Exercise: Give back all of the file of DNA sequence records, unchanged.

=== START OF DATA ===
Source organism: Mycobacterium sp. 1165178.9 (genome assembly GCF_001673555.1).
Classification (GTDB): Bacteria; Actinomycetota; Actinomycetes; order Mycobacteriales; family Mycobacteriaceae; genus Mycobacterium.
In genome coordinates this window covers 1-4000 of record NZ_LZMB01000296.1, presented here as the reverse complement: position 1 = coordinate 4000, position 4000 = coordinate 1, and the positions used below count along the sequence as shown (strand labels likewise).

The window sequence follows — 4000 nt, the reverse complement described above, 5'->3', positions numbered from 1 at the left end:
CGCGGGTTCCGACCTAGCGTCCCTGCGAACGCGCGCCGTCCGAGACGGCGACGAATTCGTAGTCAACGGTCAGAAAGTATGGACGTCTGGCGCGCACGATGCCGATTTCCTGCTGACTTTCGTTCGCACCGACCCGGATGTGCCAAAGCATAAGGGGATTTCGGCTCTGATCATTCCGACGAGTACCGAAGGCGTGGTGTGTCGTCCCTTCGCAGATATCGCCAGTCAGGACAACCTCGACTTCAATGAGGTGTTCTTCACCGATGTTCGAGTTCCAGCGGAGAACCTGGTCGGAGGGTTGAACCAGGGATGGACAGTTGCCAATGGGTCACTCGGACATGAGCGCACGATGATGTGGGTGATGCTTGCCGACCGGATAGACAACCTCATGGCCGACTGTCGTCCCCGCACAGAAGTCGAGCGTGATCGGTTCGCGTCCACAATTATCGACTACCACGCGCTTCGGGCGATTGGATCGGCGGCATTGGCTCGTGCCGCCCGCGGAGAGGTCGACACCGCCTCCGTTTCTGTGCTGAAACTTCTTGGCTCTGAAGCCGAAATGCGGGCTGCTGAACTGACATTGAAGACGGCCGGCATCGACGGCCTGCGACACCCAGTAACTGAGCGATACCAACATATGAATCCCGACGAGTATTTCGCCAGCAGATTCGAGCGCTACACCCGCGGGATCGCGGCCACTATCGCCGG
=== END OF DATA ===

Source organism: Mycobacterium sp. 1165178.9 (genome assembly GCF_001673555.1).
Classification (GTDB): Bacteria; Actinomycetota; Actinomycetes; order Mycobacteriales; family Mycobacteriaceae; genus Mycobacterium.
In genome coordinates this window covers 1-4000 of record NZ_LZMB01000296.1, presented here as the reverse complement: position 1 = coordinate 4000, position 4000 = coordinate 1, and the positions used below count along the sequence as shown (strand labels likewise).

The window sequence follows — 4000 nt, the reverse complement described above, 5'->3', positions numbered from 1 at the left end:
CGCGGGTTCCGACCTAGCGTCCCTGCGAACGCGCGCCGTCCGAGACGGCGACGAATTCGTAGTCAACGGTCAGAAAGTATGGACGTCTGGCGCGCACGATGCCGATTTCCTGCTGACTTTCGTTCGCACCGACCCGGATGTGCCAAAGCATAAGGGGATTTCGGCTCTGATCATTCCGACGAGTACCGAAGGCGTGGTGTGTCGTCCCTTCGCAGATATCGCCAGTCAGGACAACCTCGACTTCAATGAGGTGTTCTTCACCGATGTTCGAGTTCCAGCGGAGAACCTGGTCGGAGGGTTGAACCAGGGATGGACAGTTGCCAATGGGTCACTCGGACATGAGCGCACGATGATGTGGGTGATGCTTGCCGACCGGATAGACAACCTCATGGCCGACTGTCGTCCCCGCACAGAAGTCGAGCGTGATCGGTTCGCGTCCACAATTATCGACTACCACGCGCTTCGGGCGATTGGATCGGCGGCATTGGCTCGTGCCGCCCGCGGAGAGGTCGACACCGCCTCCGTTTCTGTGCTGAAACTTCTTGGCTCTGAAGCCGAAATGCGGGCTGCTGAACTGACATTGAAGACGGCCGGCATCGACGGCCTGCGACACCCAGTAACTGAGCGATACCAACATATGAATCCCGACGAGTATTTCGCCAGCAGATTCGAGCGCTACACCCGCGGGATCGCGGCCACTATCGCCGG